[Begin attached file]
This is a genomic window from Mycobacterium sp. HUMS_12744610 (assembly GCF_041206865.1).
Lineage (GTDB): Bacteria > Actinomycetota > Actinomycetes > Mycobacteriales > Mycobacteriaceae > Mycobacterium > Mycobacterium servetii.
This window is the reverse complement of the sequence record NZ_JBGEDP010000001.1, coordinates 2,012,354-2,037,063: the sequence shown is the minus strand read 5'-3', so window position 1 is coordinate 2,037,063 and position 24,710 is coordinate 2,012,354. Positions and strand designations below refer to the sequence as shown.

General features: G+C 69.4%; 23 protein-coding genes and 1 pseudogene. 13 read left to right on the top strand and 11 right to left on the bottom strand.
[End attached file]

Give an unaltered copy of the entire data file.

This is a genomic window from Mycobacterium sp. HUMS_12744610 (assembly GCF_041206865.1).
Lineage (GTDB): Bacteria > Actinomycetota > Actinomycetes > Mycobacteriales > Mycobacteriaceae > Mycobacterium > Mycobacterium servetii.
This window is the reverse complement of the sequence record NZ_JBGEDP010000001.1, coordinates 2,012,354-2,037,063: the sequence shown is the minus strand read 5'-3', so window position 1 is coordinate 2,037,063 and position 24,710 is coordinate 2,012,354. Positions and strand designations below refer to the sequence as shown.

General features: G+C 69.4%; 23 protein-coding genes and 1 pseudogene. 13 read left to right on the top strand and 11 right to left on the bottom strand.